Pressure Sensors and the IoT

Welcome to All Sensors “Put the Pressure on Us” blog. This blog brings out pressure sensor aspects in a variety of applications inspired by headlines, consumer and industry requirements, market research, government activities, and you.

Pressure Sensors and the IoT

The recently published “The Internet of Things (IoT) Sensors Market” report states, “In an Internet of Things ecosystem, two things are very important, the Internet and physical devices like sensors and actuators.” Based on the importance of the sensors, the report projects that the IoT sensors market will reach US$ 23.82 Billion by 2024, at a CAGR of 34.1% between 2018 and 2024.

The analysis includes pressure, temperature, humidity, magnetometer, gyroscope, accelerometer, image and inertial sensors. Segmented into wired and wireless pieces, the IoT sensor market report analyzes Consumer, Commercial, and Industrial market segments.

All Sensors' MEMS Pressure Sensors

Microelectromechanical systems (MEMS) pressure sensors deliver the size, performance, power consumption and cost to satisfy many if not most of the IoT pressure sensing requirements. Based on the variety of measurements that they address, it should not surprise anyone that their data will be used in numerous monitoring and control applications – cloud based or otherwise.

Comments/Questions?
Do you have a pressure sensing question? Let us know and we’ll address it in an upcoming blog.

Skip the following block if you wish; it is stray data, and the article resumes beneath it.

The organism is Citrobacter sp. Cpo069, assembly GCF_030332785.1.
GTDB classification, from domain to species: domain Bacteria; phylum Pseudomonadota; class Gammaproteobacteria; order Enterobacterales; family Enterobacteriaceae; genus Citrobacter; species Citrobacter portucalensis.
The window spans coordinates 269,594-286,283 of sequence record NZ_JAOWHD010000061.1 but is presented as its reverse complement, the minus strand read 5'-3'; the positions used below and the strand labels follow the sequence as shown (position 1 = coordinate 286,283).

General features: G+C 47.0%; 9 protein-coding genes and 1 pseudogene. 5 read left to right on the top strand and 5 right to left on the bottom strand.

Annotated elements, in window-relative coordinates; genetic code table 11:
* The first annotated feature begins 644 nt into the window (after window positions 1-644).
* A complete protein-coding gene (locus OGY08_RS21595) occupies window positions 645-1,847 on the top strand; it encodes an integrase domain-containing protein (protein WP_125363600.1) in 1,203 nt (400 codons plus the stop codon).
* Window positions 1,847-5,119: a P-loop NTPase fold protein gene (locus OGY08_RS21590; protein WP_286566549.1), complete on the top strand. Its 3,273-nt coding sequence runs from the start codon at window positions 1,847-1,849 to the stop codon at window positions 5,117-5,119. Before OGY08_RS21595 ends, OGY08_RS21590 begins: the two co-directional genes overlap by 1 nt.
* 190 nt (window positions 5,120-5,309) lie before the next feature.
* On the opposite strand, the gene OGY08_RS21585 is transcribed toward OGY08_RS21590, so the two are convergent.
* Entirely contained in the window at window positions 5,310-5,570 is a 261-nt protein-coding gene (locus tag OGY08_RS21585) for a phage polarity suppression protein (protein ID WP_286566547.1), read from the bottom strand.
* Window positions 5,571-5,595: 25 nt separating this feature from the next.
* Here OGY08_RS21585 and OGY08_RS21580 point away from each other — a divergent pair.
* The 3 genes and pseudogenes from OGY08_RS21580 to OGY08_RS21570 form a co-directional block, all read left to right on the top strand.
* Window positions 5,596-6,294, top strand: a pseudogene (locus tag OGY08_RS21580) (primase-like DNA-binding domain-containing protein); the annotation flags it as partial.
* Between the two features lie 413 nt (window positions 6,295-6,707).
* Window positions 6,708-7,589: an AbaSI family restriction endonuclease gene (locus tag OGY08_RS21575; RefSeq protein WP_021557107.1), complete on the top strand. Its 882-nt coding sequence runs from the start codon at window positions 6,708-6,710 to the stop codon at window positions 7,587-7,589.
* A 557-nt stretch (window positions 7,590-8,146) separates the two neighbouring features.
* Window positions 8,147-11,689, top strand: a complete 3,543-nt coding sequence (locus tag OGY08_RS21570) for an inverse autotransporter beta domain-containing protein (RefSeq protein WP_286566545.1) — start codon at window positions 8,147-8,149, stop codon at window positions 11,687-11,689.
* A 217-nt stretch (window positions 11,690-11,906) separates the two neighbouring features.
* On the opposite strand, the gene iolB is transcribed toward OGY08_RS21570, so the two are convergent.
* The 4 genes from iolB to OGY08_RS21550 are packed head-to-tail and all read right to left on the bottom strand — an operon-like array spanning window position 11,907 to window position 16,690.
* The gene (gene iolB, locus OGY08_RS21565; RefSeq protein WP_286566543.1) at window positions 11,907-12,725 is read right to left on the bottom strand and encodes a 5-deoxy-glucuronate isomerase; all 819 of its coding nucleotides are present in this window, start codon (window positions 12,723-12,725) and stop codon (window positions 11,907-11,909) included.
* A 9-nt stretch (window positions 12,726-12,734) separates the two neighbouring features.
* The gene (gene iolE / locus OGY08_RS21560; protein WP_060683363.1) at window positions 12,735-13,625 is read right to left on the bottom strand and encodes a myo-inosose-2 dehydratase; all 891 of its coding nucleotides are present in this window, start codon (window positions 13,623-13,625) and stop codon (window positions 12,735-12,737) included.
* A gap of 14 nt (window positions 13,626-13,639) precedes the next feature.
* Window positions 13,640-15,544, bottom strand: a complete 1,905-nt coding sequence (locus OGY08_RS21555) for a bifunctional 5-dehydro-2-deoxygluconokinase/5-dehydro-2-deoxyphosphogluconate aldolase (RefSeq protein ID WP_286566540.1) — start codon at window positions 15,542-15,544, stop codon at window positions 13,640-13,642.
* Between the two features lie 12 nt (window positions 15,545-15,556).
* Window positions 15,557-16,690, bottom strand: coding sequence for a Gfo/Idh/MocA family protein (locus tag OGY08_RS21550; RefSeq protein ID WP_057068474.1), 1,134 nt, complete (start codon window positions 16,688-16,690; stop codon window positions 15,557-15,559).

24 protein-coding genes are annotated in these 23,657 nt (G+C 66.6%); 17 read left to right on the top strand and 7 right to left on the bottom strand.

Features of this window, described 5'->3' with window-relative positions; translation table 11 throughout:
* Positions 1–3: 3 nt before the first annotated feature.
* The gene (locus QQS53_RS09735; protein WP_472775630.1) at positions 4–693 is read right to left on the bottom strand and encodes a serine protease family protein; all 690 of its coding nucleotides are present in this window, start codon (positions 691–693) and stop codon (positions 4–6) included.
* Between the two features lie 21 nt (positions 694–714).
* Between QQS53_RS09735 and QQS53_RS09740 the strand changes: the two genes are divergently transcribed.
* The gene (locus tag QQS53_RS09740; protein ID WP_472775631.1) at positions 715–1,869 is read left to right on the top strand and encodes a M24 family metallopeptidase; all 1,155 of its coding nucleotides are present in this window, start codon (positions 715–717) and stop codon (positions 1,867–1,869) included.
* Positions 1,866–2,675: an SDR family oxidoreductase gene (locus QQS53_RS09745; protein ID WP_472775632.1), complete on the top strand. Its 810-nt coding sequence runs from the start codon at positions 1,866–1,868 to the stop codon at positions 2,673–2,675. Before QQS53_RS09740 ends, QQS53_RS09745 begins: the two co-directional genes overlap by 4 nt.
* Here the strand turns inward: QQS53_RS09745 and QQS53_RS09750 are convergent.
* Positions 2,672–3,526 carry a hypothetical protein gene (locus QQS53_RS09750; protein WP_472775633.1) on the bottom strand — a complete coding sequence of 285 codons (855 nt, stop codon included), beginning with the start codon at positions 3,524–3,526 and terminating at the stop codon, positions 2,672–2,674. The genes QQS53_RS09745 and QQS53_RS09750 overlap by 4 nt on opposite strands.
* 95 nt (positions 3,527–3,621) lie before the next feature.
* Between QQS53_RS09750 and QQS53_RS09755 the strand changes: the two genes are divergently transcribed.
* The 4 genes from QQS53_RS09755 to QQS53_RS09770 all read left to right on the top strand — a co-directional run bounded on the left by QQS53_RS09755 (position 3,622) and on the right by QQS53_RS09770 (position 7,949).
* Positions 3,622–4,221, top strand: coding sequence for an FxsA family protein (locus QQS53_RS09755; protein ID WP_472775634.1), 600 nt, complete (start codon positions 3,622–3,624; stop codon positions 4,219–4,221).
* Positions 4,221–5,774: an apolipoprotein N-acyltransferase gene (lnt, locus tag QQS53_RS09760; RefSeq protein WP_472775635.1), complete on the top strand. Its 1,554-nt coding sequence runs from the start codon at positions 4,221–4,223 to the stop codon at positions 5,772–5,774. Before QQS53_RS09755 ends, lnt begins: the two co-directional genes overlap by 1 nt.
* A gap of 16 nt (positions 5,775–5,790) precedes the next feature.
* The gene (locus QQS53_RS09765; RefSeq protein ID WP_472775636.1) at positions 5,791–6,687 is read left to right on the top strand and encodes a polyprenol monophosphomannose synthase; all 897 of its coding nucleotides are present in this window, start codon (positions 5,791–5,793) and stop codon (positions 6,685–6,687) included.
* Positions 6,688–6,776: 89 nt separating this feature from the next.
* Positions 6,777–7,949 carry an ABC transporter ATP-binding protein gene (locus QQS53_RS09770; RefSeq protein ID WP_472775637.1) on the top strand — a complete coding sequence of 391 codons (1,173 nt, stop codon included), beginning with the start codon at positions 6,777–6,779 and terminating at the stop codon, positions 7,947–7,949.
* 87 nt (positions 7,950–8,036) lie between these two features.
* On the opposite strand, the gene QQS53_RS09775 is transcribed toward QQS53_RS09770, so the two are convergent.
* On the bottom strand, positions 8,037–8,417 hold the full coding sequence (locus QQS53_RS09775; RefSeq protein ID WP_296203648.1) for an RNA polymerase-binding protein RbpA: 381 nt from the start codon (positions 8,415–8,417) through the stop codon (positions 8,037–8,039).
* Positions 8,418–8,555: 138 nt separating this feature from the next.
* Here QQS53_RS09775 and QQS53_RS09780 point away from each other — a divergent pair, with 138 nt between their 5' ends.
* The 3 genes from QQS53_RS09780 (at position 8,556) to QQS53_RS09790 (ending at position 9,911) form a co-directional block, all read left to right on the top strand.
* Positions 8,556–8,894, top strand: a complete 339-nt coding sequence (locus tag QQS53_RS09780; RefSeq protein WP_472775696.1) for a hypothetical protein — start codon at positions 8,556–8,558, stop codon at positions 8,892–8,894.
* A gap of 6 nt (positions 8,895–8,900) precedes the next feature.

Email us at info@allsensors.com

Pressure Makes Great Sparkling Wines

Welcome to All Sensors “Put the Pressure on Us” blog. This blog brings out pressure sensor aspects in a variety of applications inspired by headlines, consumer and industry requirements, market research, government activities, and you.

Pressure Makes Great Sparkling Wines

Interested in a little taste of the bubbly? Well, why not? The effervescence adds a substantial taste difference to wine that many people enjoy. Opening a bottle may be a little tricky based on the pressure inside of it. Depending on the wine and the manufacturer, the pressure typically can range from 70 to 90 psi. That’s about five to over six times atmospheric pressure. No wonder the cork can fly across the room if the proper precautions are not taken.

Champagne Under Pressure

Source: https://www.finedininglovers.com/stories/champagne-bottle-secrets/

In Champagne and other sparkling wines, the pressure is created by carbon dioxide, which forms naturally as yeast interacts with grape sugars. Different fermenting, bottling methods and the type of grapes as well as aging are key factors in the actual pressure inside the bottle.

For example, the pressure in a Champagne bottle from France is about 6 bar (90 psi) and, in contrast, a bottle of Prosecco, from northeast Italy, has a pressure of about 3.5 bar (51 psi). Since it has to withstand more pressure, Champagne actually uses a heavier bottle, something a winery would want to know to avoid problems. While putting a pressure sensor on each bottle of wine is impractical, testing each manufactured bottle or at least verifying the manufacturing processes’ capability to consistently provide bottles that can withstand a maximum pressure is just a good manufacturing practice. For these applications, the accuracy and cost effectiveness of microelectromechanical systems (MEMS) pressure sensors that can measure 100 psi certainly makes sense.

Comments/Questions?
Do you have a pressure sensing question? Let us know and we’ll address it in an upcoming blog.
Email us at info@allsensors.com